So it’s time to think the unthinkable, whether the challenges we face are commercial or let’s say are civic in nature, small or large scale, the ability to resolve those challenges by a framework that is more holistic and open, more focused on service-orientated solutions does provide us with the means to imagine an alternative approach that is more humane, more sustainable and potentially a lot less costly. Technology is important, digital low-cost communication tools can be powerful enablers, legal frameworks and networked thinking are of equal importance, but it is critical to remember that although the world is increasingly brought together by digital communication tools, the lessons of non-linearity, for example, demonstrate it is the intelligent and creative blending of all these things together where true long-term success lies. Humanity is in a constant state of evolution, and now we have the means to progress, where we can tread more lightly, and provide a more sustainable future both for the sake of this planet but also for humanity, which has over the last 150 years paid a heavy price for our fast-paced industrialised world. As I pointed out earlier, throughout large swathes of our world we have become more machine like than perhaps we understand, and I make the case that as a species we are rebelling against living our lives as constructs of the machine age that can no longer support us. It is time to hack the future.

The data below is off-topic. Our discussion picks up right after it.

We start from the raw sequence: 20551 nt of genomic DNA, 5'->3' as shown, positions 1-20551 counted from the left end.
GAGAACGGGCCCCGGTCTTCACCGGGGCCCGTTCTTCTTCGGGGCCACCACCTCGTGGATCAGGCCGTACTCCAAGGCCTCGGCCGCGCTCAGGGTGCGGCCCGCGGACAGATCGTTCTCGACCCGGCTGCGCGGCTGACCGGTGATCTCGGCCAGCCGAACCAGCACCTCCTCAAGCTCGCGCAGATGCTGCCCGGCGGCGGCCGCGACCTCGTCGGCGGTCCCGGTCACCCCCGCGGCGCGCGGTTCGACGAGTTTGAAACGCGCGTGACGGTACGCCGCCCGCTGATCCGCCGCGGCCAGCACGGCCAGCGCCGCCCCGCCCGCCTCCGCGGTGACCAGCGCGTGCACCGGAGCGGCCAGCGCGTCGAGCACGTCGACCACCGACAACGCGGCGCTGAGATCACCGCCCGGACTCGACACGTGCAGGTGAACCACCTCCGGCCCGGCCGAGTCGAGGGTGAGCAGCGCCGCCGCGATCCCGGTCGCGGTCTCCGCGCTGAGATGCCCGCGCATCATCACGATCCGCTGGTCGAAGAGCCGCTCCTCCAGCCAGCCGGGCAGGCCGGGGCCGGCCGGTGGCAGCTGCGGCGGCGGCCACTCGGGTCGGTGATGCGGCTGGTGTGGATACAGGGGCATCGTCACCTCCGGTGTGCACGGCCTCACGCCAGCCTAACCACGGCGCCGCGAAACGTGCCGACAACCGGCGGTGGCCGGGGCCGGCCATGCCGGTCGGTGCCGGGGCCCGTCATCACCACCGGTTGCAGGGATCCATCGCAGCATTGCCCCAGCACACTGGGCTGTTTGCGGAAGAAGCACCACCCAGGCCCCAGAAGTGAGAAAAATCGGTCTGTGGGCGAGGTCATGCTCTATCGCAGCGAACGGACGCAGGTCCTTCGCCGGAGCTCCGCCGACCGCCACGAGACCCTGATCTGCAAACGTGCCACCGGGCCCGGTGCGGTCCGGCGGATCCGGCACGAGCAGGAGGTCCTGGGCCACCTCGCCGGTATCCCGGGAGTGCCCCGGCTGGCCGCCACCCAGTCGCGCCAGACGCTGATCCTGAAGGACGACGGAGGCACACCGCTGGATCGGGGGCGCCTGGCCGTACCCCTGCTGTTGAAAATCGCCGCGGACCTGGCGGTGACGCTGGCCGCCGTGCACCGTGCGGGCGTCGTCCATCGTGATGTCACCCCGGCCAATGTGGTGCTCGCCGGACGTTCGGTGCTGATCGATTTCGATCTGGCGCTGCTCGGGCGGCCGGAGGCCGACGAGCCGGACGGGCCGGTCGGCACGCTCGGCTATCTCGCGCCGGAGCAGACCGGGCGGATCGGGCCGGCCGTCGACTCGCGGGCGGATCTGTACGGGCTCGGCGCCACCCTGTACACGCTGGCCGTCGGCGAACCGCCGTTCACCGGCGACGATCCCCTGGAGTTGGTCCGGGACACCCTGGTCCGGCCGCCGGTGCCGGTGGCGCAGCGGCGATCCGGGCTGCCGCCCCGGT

Alan Moore, Cambridge 2011
Alan Moore is the author of No Straight Lines: Making Sense of Our Non-linear World and founder of SMLXL, a strategy consultancy advicing some of the worlds larges organizations in how to improve their culture, such as HP, Sony, CocaCola, Walt Disney & H&M. He is an expert in turning complex situations into actionable guidelines – and is a rare contributor at both Cambridge & Oxford University. In 5 tailored blog posts to Innovation Lab – Alan advices on how to strive in complexity.